Archive for the ‘Social Commentary’ Category

10 tactics for info-activism

Wednesday, March 17th, 2010

Every day I am amazed at how the technological revolution is changing our lives, sculpting our cultures and expanding our consciousness.

I found myself at a wonderful event last night amidst social and political activists working in the fields of human rights, education reform, climate change – just about any cause you could name. It was held at my office-away-from-home Brooklyn Creative League and presented by theCoup and Witness.

10 tactics for turning information into action is a film produced by the Tactical Technology Collective. They say:

10 tactics for turning information into action is our newest project and our first go at documentary film-making. It explores how rights advocates around the world have used the internet and digital technologies to create positive change, featuring 35 stories of successful info-activism in 24 countries. The 50-min documentary comes with a set of 15 hands-on cards featuring examples from the film and tools and tips to help you plan your own info-activism.

After a screening of the film, we broke up into groups based on topic of interest (stories, visual representation, mobile & tech, community & networks) and briefly discussed the film in relation to our topic, our work and our experiences. I was in the community and networking group and was somewhat relieved to learn that every cause seems to be having trouble turning virtual networks into physical action. How to get people (besides the Mad Tea Partiers) off their butts and out of their seats and into the world to do something in real-time seems to be the $64,000 question.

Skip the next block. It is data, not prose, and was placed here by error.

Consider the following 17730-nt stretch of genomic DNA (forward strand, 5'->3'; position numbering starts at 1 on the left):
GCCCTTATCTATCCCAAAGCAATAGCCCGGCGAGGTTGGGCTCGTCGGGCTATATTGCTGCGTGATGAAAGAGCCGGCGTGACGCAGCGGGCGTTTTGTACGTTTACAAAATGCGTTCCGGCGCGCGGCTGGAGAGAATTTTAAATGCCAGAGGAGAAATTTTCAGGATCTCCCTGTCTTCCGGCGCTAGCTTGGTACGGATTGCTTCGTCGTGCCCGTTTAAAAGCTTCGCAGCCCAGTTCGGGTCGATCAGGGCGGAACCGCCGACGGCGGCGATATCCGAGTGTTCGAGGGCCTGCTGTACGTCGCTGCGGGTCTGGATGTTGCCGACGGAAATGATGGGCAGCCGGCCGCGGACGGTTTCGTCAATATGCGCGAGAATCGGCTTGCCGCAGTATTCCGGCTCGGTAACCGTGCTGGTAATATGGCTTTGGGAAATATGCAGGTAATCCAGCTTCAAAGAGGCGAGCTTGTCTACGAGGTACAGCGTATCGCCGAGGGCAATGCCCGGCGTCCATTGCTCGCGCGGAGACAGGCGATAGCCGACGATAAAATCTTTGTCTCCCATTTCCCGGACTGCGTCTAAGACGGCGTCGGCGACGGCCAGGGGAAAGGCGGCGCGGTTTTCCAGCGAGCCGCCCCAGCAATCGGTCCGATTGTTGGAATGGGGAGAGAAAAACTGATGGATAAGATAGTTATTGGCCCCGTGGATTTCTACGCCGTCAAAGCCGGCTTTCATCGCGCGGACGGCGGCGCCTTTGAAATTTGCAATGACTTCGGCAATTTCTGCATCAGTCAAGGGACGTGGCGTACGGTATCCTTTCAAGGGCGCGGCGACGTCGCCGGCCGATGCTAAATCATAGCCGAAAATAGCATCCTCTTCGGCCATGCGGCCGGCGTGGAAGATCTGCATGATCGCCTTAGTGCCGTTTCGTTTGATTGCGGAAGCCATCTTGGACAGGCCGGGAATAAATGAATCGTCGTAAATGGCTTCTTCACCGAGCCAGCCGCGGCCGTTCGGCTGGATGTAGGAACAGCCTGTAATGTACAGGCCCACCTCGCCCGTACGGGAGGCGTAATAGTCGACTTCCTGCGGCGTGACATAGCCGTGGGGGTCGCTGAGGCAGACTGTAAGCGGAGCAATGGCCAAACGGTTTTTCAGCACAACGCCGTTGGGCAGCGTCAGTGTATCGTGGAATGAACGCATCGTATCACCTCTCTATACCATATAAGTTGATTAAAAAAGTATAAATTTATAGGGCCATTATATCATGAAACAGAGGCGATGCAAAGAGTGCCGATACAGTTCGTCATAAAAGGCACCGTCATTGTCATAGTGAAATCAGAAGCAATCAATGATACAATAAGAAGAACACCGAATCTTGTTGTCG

10 tactics is a great resource for those of us looking to connect with people in meaningful, authentic ways and Tactical Technology Collective provides free tool kits and informational resources as part of the project. It was fascinating to reflect on how these tactics have been used (or misused)  in advocacy/awareness campaigns in the arts. More on that in another post…

Congratulations and thank you to everyone who made this an inspiring, informative and engaging event.

My heroes: Bill Moyers

Monday, November 23rd, 2009